Thursday, June 4, 2015

Xylitol appears in unexpected places; read the labels

Xylitol is a popular sweetener that replaces sugar in everything from breath mints to chewing gum. It has beneficial properties for humans, but unfortunately, Xylitol is extremely toxic to dogs. Up until now this hasn't been much of a problem, because the sweetener has mostly occurred in things no one would give dogs anyway.

Lately, Xylitol has appeared in new forms of candy, and as a sweetener in peanut butter and other forms of nut butters.

This is a real problem for pet owners. Dogs love peanut butter and unless the pet has an allergy, peanut butter is considered perfectly safe. People use it for everything from covering pills to baking cookies for their pets. Read the labels. If the product contains Xylitol, do not give it to your dog.

How toxic is Xylitol to dogs?

There are many examples of substances that are a little toxic and a dog can eat some of it without serious consequences. Xylitol is not one of those.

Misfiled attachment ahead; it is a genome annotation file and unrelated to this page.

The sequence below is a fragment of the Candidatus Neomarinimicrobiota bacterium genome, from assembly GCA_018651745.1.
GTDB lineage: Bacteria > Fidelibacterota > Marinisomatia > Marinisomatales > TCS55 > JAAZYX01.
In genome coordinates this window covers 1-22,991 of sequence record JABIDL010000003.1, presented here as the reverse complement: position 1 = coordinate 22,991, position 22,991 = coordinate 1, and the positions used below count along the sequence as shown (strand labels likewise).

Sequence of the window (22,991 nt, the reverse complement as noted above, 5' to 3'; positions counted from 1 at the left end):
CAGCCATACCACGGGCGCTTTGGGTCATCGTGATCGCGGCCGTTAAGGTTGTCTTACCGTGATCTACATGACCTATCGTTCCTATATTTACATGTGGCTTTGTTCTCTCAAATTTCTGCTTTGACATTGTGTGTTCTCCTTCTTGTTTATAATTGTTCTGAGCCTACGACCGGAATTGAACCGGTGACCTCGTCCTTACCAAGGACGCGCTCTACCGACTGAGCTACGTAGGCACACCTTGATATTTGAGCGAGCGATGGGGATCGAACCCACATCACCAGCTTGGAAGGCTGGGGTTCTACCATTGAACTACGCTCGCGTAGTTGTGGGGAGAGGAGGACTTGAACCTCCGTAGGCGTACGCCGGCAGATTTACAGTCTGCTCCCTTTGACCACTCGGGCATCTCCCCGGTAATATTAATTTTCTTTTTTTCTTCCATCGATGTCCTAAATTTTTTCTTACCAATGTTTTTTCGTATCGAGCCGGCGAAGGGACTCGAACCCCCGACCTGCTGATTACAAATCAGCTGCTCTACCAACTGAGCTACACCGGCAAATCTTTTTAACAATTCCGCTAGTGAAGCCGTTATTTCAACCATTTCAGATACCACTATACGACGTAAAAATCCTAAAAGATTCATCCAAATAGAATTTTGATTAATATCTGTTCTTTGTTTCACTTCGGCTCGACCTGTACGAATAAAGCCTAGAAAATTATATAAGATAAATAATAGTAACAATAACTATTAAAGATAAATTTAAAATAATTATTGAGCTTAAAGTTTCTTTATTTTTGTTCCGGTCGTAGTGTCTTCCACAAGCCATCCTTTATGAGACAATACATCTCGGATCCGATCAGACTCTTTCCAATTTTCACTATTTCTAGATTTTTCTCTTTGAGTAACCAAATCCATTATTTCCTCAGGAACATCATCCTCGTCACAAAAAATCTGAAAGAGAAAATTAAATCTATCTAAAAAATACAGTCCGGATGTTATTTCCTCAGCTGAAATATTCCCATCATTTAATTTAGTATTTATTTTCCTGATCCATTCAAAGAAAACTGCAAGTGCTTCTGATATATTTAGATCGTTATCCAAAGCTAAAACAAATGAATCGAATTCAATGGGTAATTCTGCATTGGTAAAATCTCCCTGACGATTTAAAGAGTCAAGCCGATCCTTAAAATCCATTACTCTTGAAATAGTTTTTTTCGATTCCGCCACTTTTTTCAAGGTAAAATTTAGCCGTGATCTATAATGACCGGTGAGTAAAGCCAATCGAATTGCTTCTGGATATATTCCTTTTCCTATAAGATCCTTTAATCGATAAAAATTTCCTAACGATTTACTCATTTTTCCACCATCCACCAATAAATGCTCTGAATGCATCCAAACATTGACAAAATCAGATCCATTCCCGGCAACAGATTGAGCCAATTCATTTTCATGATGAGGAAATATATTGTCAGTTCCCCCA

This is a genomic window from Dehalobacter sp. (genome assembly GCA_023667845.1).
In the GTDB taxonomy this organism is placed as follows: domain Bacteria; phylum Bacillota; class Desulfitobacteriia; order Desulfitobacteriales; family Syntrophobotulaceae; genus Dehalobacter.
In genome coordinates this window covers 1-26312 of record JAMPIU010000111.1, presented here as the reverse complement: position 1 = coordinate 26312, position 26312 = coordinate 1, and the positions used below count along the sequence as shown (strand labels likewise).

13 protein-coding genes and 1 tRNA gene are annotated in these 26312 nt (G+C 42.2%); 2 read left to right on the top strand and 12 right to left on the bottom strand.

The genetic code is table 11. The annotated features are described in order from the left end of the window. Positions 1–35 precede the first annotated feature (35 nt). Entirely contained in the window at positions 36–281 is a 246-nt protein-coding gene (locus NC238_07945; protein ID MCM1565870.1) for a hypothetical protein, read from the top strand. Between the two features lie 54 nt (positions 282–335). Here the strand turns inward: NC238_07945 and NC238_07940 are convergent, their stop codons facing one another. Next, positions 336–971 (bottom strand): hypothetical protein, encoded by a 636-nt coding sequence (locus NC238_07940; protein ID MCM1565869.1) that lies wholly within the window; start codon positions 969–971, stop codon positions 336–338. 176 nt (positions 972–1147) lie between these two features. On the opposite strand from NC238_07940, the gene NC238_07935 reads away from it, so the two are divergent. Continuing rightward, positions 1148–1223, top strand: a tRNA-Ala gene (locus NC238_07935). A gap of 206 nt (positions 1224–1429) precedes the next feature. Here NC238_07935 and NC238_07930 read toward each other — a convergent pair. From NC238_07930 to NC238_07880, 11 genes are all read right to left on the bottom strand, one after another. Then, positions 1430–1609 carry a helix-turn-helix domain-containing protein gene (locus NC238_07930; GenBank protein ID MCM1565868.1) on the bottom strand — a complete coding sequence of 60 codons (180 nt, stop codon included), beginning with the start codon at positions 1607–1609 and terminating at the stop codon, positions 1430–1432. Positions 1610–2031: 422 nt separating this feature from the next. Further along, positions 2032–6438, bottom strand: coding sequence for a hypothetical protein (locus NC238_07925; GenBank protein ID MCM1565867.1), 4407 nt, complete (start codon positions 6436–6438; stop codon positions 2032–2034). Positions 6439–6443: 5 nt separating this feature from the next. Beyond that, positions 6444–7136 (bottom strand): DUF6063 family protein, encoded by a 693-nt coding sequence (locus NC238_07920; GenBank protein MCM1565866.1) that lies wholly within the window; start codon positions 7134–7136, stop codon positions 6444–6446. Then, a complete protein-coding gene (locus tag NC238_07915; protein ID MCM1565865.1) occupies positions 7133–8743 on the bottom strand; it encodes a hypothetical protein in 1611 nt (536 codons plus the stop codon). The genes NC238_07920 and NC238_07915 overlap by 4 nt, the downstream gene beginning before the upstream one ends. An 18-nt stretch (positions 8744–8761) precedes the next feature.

According to the website Preventive Vet, "Ingestion of as little as 0.1 gram (g) of xylitol per kilogram (kg) of body weight (0.1 g/kg) can cause a rapid and dangerous drop in a dog’s blood sugar (a condition called “hypoglycemia”). Hypoglycemia can show as staggering, appearing disoriented, collapse, weakness, and seizures. Just slightly more than that, approx. 0.5 g/kg xylitol ingestion, can lead to debilitating, and sadly often deadly, destruction of a dog’s liver cells." 

So, what does that mean?

1 pound is 0.45 kilo. That means that if your dog weighs 10 pounds, it weighs 4.5 kilos.

Ingestion of 0.1 grams of Xylitol per kilo body weight is dangerous. So, if your dog weighs 10 pounds (4.5 kilos), eating just 0.45 grams of Xylitol is dangerous.

You can count up from that. If your dog weighs 20 pounds, eating 0.9 grams of Xylitol is dangerous. And so on.

What to do if your pet eats Xylitol

If you think your pet has ingested Xylitol, call your vet, emergency vet, or the Pet Poison Helpline at once. They will ask you questions about your dog and about what he or she ate, and tell you what to do.

Has your pet eating anything toxic? What happened?

~ Maria Sadowski ~

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